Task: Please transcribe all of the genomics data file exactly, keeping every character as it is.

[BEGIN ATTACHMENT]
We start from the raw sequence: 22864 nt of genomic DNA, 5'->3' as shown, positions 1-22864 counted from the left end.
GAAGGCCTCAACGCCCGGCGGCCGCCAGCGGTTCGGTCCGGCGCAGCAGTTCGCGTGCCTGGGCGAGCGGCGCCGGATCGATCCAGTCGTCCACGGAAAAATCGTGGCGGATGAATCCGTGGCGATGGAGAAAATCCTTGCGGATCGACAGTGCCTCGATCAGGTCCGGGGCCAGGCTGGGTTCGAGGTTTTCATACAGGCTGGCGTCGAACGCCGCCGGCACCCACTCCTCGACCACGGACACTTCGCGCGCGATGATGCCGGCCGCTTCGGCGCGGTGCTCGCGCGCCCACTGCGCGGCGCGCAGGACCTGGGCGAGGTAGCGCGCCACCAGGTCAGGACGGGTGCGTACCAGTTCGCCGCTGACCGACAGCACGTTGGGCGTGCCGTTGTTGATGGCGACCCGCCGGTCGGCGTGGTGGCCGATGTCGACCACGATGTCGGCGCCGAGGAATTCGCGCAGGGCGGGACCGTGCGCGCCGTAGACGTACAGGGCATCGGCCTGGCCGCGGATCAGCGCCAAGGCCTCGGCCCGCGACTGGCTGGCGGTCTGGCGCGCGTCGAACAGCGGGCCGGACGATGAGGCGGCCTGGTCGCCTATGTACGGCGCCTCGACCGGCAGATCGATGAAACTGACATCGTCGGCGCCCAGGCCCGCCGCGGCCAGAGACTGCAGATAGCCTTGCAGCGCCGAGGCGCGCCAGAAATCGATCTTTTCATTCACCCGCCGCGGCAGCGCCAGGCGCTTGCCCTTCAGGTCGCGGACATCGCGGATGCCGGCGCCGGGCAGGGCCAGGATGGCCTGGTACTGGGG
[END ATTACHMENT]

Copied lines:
We start from the raw sequence: 22864 nt of genomic DNA, 5'->3' as shown, positions 1-22864 counted from the left end.
GAAGGCCTCAACGCCCGGCGGCCGCCAGCGGTTCGGTCCGGCGCAGCAGTTCGCGTGCCTGGGCGAGCGGCGCCGGATCGATCCAGTCGTCCACGGAAAAATCGTGGCGGATGAATCCGTGGCGATGGAGAAAATCCTTGCGGATCGACAGTGCCTCGATCAGGTCCGGGGCCAGGCTGGGTTCGAGGTTTTCATACAGGCTGGCGTCGAACGCCGCCGGCACCCACTCCTCGACCACGGACACTTCGCGCGCGATGATGCCGGCCGCTTCGGCGCGGTGCTCGCGCGCCCACTGCGCGGCGCGCAGGACCTGGGCGAGGTAGCGCGCCACCAGGTCAGGACGGGTGCGTACCAGTTCGCCGCTGACCGACAGCACGTTGGGCGTGCCGTTGTTGATGGCGACCCGCCGGTCGGCGTGGTGGCCGATGTCGACCACGATGTCGGCGCCGAGGAATTCGCGCAGGGCGGGACCGTGCGCGCCGTAGACGTACAGGGCATCGGCCTGGCCGCGGATCAGCGCCAAGGCCTCGGCCCGCGACTGGCTGGCGGTCTGGCGCGCGTCGAACAGCGGGCCGGACGATGAGGCGGCCTGGTCGCCTATGTACGGCGCCTCGACCGGCAGATCGATGAAACTGACATCGTCGGCGCCCAGGCCCGCCGCGGCCAGAGACTGCAGATAGCCTTGCAGCGCCGAGGCGCGCCAGAAATCGATCTTTTCATTCACCCGCCGCGGCAGCGCCAGGCGCTTGCCCTTCAGGTCGCGGACATCGCGGATGCCGGCGCCGGGCAGGGCCAGGATGGCCTGGTACTGGGG